Council of Mortgage Lenders figures show loans up 2% on August but still less than half pre-credit crunch levels

Gross mortgage lending rose marginally in September according to the latest figures from the Council of Mortgage Lenders, although it is still running at less than half pre-credit crunch levels.

The CML said that £12.5bn worth of loans were advanced in September, up 2% from August, and more than 28% from its low point of £9.7bn in February this year.

The CML said the bald figures were even better than they initially appeared for housebuilders, with a pick-up in house purchase activity off-set by the decline in remortgaging.

The figures mean that £38.9bn of loans have been made in the last three months, a distinct improvement on the first two quarters of the year. However this compares with quarterly lending of £98.6bn in the same period in 2007, before the credit crunch, a collapse of 61%.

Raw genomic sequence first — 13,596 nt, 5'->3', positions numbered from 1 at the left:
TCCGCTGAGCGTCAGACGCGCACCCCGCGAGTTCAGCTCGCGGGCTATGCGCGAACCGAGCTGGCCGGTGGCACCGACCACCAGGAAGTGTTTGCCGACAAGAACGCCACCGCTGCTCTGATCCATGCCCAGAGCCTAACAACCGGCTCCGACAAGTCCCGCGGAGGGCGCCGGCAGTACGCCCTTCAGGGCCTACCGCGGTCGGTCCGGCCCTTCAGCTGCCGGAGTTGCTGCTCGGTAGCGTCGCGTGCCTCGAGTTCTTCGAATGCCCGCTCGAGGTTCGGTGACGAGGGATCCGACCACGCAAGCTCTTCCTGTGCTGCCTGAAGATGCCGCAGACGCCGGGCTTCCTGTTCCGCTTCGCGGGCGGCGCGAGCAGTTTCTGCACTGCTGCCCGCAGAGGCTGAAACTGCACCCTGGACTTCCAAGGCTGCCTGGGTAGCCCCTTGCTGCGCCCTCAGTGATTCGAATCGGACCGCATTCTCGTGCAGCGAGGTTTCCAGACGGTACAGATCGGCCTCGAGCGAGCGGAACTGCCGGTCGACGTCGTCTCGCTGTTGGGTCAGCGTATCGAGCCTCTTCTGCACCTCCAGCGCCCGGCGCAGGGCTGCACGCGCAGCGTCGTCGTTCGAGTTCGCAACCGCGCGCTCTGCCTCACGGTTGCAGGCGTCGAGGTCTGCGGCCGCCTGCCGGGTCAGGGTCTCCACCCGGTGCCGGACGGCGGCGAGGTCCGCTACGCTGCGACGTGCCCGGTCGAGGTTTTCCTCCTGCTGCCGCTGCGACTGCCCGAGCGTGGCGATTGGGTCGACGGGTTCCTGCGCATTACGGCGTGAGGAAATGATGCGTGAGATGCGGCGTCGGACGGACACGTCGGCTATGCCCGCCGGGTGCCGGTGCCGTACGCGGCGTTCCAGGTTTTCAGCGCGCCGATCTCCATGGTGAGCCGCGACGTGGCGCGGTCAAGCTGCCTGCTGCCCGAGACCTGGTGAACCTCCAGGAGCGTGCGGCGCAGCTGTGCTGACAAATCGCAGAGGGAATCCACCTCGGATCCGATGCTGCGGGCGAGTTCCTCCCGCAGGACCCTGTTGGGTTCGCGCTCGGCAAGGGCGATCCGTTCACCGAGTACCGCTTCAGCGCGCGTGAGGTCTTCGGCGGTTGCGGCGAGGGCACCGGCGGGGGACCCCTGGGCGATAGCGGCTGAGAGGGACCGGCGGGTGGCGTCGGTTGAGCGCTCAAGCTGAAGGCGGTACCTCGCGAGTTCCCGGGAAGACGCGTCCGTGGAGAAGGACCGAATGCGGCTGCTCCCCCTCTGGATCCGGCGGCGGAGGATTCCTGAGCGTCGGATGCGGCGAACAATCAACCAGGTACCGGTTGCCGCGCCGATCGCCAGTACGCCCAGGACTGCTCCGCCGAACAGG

CML economist Paul Samter said: “House buying remains weak on any historic comparison and is unlikely to rise much further.”

However, he said there were positive signs. He said: “It is encouraging that the wholesale markets have begun to thaw. Some of the UK's highly rated institutions have been able to issue structured finance products backed by mortgages in recent weeks. This is only an early sign of wholesale investors tentatively coming back into the new issuance market, but is welcome nonetheless.”